About the Poem
About the poet
Often associated with the short-lived Martian school of the 1980s, Christopher Reid’s poetry has...
The child woke to a cry, not his.
It came from beyond: a cry
of the absolute night. But it wasn’t
a ghost. It wasn’t a beast.
It wasn’t a truck or a train. It was
a closer cry, of something like pain,
deep-fetched, both pushing and dragging,
torn, with its long-straggling, humanoid roots
protesting, from a soil that clogged and clung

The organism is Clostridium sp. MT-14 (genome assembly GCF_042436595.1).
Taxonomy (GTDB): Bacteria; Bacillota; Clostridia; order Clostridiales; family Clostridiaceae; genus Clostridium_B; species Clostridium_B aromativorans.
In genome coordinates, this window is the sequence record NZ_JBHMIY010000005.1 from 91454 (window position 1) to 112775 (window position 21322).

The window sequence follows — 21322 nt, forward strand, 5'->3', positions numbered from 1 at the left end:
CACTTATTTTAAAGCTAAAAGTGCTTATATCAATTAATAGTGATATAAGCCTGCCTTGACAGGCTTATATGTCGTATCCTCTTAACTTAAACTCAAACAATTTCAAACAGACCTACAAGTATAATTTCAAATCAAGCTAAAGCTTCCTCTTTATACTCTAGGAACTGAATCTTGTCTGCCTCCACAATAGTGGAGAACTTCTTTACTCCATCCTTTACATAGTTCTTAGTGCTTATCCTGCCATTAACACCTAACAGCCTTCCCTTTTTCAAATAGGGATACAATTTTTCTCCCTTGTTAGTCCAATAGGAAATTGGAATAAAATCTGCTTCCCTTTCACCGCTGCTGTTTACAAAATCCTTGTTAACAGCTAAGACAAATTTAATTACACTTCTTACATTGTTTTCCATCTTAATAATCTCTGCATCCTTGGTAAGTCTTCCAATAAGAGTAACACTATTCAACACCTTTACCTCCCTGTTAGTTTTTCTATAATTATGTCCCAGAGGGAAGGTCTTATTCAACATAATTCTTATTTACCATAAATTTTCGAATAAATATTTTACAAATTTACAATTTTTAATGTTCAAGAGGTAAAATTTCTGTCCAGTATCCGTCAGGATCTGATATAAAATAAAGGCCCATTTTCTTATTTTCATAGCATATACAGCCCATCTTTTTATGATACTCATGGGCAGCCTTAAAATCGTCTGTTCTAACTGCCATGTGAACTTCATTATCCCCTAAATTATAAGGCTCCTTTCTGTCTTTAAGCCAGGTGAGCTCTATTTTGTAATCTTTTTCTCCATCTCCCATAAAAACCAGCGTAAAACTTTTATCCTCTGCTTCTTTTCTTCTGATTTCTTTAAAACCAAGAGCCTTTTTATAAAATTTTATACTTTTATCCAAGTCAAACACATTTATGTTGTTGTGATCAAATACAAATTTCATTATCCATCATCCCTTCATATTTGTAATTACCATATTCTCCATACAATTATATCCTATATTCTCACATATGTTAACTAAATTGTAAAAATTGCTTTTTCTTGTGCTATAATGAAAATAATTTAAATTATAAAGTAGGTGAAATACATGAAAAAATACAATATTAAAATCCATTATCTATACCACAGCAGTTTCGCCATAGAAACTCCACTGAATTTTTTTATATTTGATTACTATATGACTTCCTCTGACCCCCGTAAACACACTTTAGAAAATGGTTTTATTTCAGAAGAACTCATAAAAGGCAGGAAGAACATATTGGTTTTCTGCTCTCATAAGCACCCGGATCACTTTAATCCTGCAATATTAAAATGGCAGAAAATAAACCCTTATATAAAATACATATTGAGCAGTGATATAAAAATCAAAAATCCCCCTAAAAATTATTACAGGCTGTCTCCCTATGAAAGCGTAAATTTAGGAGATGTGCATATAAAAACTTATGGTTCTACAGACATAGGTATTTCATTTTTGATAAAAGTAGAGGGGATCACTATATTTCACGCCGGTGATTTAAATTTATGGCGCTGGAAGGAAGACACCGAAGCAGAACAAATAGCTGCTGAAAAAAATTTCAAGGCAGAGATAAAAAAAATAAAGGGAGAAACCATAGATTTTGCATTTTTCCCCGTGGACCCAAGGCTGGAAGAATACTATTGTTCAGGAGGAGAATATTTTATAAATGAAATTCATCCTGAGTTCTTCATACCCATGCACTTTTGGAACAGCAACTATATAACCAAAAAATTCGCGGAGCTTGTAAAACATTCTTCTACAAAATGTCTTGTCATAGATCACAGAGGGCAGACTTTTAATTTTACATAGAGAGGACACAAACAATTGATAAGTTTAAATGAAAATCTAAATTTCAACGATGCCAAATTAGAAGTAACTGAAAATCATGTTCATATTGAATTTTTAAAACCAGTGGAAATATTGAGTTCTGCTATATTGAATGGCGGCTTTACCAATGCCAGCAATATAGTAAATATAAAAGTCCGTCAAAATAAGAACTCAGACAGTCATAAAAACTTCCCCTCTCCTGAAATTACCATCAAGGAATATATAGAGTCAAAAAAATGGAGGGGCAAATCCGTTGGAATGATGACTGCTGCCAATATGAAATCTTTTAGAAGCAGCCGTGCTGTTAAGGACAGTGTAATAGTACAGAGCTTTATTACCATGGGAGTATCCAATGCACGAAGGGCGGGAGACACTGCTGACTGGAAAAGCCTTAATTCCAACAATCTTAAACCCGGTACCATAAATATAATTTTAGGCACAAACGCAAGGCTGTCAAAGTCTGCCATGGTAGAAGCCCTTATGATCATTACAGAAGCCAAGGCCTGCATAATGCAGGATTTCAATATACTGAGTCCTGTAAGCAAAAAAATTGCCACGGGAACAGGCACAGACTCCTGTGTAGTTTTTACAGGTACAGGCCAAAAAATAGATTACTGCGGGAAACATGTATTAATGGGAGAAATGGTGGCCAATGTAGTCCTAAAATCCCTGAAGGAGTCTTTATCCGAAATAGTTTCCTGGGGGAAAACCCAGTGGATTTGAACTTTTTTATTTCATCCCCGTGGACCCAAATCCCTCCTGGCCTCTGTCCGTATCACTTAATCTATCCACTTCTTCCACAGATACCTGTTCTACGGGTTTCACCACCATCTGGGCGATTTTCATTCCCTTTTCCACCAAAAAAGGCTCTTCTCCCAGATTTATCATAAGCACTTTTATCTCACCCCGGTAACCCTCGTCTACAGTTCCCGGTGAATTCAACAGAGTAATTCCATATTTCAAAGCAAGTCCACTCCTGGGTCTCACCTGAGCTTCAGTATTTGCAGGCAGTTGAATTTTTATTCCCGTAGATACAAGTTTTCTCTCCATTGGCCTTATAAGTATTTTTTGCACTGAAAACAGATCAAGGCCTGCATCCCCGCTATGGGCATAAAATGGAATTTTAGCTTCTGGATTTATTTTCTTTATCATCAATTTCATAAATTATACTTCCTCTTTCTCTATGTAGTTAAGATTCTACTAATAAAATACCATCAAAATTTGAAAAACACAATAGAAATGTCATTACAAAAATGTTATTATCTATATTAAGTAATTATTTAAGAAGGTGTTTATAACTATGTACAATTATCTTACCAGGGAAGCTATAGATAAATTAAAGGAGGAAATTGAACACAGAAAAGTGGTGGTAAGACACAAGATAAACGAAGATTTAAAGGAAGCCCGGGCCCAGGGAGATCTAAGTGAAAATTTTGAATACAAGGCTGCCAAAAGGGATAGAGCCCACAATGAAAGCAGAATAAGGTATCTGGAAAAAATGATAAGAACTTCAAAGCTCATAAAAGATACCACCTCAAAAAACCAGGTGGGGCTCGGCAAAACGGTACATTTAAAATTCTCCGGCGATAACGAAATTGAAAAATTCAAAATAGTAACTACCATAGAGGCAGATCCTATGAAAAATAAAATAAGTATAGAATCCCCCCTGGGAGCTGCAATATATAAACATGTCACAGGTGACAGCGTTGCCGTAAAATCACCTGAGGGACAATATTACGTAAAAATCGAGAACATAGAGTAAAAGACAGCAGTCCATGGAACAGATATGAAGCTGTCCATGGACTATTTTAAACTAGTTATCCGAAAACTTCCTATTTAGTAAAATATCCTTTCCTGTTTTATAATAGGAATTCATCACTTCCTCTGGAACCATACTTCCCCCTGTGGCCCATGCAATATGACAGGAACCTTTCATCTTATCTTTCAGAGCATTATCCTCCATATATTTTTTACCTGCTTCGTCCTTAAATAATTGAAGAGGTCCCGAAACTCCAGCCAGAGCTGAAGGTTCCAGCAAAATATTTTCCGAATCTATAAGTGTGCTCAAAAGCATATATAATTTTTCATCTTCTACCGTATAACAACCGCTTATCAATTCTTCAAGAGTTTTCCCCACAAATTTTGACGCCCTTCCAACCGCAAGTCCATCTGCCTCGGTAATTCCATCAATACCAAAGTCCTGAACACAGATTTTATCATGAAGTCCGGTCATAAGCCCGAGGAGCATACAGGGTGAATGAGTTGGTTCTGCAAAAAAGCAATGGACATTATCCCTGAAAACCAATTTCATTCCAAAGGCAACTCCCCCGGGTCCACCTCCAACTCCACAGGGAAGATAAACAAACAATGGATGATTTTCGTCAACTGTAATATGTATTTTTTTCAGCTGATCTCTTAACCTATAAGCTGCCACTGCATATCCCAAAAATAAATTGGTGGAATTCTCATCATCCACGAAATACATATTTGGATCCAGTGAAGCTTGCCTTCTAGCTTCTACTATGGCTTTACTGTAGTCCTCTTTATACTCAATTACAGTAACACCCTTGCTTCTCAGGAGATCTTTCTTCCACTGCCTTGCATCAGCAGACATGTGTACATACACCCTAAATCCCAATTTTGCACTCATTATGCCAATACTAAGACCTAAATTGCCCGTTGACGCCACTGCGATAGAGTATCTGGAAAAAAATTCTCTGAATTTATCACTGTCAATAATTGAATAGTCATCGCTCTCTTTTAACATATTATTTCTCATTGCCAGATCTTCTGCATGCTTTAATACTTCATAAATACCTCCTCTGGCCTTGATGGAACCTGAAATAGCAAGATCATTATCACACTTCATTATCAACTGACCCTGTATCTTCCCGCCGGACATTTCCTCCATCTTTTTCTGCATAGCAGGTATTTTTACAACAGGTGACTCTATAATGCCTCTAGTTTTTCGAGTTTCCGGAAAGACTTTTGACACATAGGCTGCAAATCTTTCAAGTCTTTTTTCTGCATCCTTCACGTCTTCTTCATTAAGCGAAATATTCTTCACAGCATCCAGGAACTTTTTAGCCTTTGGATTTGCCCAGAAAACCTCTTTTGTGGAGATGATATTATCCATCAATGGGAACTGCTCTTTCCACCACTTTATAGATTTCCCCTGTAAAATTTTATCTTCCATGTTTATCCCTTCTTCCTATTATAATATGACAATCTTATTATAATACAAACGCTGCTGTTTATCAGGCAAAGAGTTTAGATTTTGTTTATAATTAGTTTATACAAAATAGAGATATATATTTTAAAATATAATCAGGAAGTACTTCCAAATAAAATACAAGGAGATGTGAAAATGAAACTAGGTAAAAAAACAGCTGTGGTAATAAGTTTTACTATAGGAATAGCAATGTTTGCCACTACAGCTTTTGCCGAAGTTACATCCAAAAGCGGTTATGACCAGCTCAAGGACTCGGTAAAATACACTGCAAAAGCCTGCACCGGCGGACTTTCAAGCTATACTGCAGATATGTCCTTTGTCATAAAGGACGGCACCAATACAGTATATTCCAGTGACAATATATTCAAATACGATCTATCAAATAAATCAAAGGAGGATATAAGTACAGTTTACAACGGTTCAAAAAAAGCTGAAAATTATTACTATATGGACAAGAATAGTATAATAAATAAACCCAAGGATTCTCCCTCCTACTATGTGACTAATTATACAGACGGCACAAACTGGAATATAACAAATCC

and was reluctant to let it be born,
breathe air, take flight.
Perhaps some, even most, of the cry
agreed, with a lullaby croon
or wheedle, preferring to sleep,
or to die. But the rest of the cry
had put up a fight against itself:
an urgent, delirious skirmish.
Which it must win. Which it did,
with a short-lasting whimper
of triumph and release.
In the peace that followed,
the child lay awake, unable to explain
why he was stirred by a thing
so ugly, so sad and so frightening;
nor why he wanted to hear it again.
from The Curiosities, unpublished poems, © Christopher Reid 2013, used by permission of the author.
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